As times change so do different cultures and trends. There are certain things that fade away or that lose their touch and other things that find new breath or find a new life completely. These are the types of cultures and trends we look to when we design fonts, fashion pieces, and many other different creations.
The result of this then is that we find a huge mixture of different trends from different eras in modern works of art. Artists of today still look to Picasso for inspiration, but they also focus on developing their own styles. This doesn’t only stretch as far as influences are concerned but it can involve the combination of different genres, different art periods, and different cultural meanings.
Has graffiti culture influenced font designers?
As with everything, the fonts of the world are also stained with other aspects of the past and maybe even the future. In fonts you will see that designers draw inspiration from their immediate environments or from a different time period. Cursive fonts may have travelled back to the Middle Ages for help and fonts like Ubuntu have delved into African culture to find the roots behind the meaning of their typeface.
Graffiti is a cultural norm that has also found its way into online typeface design.
Graffiti was once a method of self-definition; a way in which groups identified themselves with each other. It was a way for them to mark their territory so that when other groups decide to venture into the perimeters, they know who they are dealing with. It has not only become a way of life for these groups, but it has also evolved into a sub-culture and there are many people who belong to it; who are defined by it.
Please don’t use graffiti fonts in your next CV!
There are many different types of cool graffiti fonts available, and they look cool as headers in certain projects. However, this is where these fonts must stay. They aren’t as easily accepted by the professional world and it is difficult for them to be read in a formal sense of the word. This doesn’t mean that they are subordinate or inferior to other fonts. It just means that it is better read in other spheres of writing.
Generally speaking, cool graffiti fonts are very difficult to read in small and larger fonts. When designing a logo or writing a professional document, the reader may not be able to make out what it says and turn away rather than stay and read it.
The graffiti fonts on Fontex look really hip and funky, but they aren’t suited for the professional industry. They are all free graffiti fonts so if you want to download it for other purposes, feel free to do so. We combine all the best graffiti fonts available online on one website. Here are a few that will look cool elsewhere, but not necessarily on the business side of things.
Graffiti font #5 → Van Berger
The Van Berger Font is a very futuristic stencil font that brings the future of the world to you. It combines the use of graffiti and traditional stencils in order to create this cool graffiti font. Where the characters of letters and numbers turn on the page, gaps are left, giving it a totally geometrical look. It is clean, clinical, and uniformed, and works best on websites as headers. You may experience some trouble when writing in a smaller font, but it is not completely impossible. It has been formatted mainly for graphic design purposes used in Adobe creator programmes and it supports different operating systems like Linux, Microsoft Windows, or Mac.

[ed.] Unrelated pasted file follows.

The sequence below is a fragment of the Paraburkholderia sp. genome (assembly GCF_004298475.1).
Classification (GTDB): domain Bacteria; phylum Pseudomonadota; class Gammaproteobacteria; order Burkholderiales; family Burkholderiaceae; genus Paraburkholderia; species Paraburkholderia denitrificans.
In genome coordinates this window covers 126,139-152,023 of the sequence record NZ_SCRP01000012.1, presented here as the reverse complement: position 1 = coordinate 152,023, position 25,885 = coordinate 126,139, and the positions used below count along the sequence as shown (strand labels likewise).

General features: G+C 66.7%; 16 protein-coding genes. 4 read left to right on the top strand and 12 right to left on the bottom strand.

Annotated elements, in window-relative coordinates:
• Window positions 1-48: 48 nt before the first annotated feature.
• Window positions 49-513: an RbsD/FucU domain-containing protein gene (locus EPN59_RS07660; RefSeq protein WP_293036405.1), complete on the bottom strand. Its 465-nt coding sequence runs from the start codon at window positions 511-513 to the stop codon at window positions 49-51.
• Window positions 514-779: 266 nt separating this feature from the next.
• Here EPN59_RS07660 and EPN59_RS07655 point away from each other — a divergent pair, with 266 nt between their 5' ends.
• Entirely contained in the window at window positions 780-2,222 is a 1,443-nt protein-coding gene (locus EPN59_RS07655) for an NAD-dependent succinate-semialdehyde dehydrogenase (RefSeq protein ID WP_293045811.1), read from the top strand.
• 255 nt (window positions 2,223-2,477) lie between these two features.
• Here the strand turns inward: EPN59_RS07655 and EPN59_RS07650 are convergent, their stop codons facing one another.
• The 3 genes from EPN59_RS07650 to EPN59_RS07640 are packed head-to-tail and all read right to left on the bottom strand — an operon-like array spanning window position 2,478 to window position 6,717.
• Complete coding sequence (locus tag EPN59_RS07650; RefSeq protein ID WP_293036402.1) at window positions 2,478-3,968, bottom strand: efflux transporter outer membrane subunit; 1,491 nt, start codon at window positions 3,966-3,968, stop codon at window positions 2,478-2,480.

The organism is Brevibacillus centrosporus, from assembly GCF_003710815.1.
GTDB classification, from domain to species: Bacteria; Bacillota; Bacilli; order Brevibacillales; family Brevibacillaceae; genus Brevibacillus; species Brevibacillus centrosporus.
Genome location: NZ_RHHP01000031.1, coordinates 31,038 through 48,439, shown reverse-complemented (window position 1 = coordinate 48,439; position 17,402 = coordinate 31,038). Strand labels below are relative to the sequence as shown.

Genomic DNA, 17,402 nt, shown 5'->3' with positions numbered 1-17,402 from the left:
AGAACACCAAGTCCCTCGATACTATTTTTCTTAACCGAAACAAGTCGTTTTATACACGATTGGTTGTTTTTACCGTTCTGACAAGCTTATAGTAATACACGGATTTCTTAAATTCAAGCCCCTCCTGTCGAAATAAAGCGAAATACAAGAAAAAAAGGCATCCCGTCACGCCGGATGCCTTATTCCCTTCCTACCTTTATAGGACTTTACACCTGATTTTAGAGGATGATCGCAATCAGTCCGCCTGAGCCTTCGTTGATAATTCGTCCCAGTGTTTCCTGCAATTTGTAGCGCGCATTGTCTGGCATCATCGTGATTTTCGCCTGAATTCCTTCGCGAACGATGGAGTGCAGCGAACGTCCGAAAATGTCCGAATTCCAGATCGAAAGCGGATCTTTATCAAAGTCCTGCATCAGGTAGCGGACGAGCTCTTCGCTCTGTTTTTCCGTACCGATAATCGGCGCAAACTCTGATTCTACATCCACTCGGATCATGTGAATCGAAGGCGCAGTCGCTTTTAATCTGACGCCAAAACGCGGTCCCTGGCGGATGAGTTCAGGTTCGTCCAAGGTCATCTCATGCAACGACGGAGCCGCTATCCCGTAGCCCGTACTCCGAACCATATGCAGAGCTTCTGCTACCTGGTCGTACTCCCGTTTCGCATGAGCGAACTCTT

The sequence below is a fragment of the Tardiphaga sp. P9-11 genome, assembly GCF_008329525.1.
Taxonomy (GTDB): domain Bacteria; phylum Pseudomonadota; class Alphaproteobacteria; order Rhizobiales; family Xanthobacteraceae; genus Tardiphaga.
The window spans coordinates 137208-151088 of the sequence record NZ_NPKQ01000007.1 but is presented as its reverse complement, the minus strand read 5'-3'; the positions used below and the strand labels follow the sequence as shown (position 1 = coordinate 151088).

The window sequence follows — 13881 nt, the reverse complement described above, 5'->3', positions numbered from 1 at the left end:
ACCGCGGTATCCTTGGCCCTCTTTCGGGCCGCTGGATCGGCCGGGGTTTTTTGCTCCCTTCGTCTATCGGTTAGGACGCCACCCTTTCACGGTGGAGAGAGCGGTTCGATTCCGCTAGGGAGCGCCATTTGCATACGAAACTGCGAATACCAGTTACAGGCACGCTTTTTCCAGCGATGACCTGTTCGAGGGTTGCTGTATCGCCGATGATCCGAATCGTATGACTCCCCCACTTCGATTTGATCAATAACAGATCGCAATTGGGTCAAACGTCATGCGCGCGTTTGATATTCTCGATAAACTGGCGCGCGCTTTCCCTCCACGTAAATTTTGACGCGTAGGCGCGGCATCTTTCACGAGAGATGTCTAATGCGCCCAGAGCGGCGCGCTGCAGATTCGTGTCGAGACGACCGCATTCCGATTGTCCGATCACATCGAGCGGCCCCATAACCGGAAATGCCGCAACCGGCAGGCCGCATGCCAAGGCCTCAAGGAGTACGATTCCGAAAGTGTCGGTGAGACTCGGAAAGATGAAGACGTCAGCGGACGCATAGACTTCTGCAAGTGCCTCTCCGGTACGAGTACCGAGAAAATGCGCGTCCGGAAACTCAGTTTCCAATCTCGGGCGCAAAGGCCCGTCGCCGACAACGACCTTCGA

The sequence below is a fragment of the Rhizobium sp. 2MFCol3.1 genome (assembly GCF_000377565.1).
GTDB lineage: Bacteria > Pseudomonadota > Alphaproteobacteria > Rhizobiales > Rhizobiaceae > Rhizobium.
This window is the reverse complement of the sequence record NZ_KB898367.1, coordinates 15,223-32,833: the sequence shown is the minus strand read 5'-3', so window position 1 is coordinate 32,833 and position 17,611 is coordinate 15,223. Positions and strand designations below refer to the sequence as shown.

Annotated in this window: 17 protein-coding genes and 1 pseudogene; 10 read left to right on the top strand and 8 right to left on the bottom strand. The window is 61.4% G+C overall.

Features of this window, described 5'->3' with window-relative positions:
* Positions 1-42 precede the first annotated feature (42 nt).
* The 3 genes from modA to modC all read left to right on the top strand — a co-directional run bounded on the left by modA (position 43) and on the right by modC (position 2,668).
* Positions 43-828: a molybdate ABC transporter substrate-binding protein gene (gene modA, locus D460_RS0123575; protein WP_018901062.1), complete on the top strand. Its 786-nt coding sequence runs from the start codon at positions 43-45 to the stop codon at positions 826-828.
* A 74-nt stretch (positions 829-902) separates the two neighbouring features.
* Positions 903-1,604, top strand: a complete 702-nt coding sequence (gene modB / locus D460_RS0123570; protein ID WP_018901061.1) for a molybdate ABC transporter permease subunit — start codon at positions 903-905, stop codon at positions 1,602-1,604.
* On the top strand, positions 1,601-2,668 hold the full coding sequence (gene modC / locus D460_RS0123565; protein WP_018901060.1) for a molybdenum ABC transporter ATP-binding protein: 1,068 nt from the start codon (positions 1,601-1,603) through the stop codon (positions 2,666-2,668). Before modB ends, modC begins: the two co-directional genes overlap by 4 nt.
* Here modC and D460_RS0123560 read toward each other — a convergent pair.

Graffiti font #4 → Cut Outs
Where regular graffiti fonts are primarily focussed on writing in capitals, Cut Outs font is a breath of fresh air. It is writing in both uppercase and lowercase, and it provides a neat look to the document. Even though this look might not be best suited for professional purposes, it looks good on websites and as headers for logos. It was initially designed to be used as a car insurance advertisement font, but it soon seeped into the internet. It can be used for both commercial and personal design, or to accompany certain types of illustrations.
Graffiti font #3 → Aldo
The Aldo font is a bold typeface that reminds you a bit of the 1980s, but it looks a little bit more futuristic. The letters leave open spaces between another giving you ample space for easy reading and writing. Graphic designers love this free graffiti font, because it lends a uniqueness to their work. Each individual letter contains a number of spaces that act as dividers to give it a sectional look. It combines geometric with the abstract by portraying a selection of curves and square corners. It is quite a thick font and would be best used in a larger size.
Graffiti font #2 → Trendy University
The Trendy University font is where the lines and boundaries absolutely don’t meet. This leaves space for a lot of creativity to flow freely between words, between letters, as well as between individual letters. The characters don’t connect with each other, giving it a rebellious look by ignoring all trends, laws, and rules of writing. This is so true to the university and the university student: those who don’t play by the rules and who end up become absolute success stories. This font is quite difficult to read in a smaller size and would best when made larger.
Graffiti font #1 → Octin Spraypaint
This is the truest graffiti font on Fontex’s website. It holds the basic essence of street art true to its core in the sense that it resembles spray paint. Graffiti in general is a very haphazard thing when it comes to tagging on walls and there aren’t really any formations or rules to adhere to. There are often spray paint lines over the letters that don’t belong, but still give it a certain type of feel. Octin Spraypaint font is a font that portrays that exact type of can-do attitude.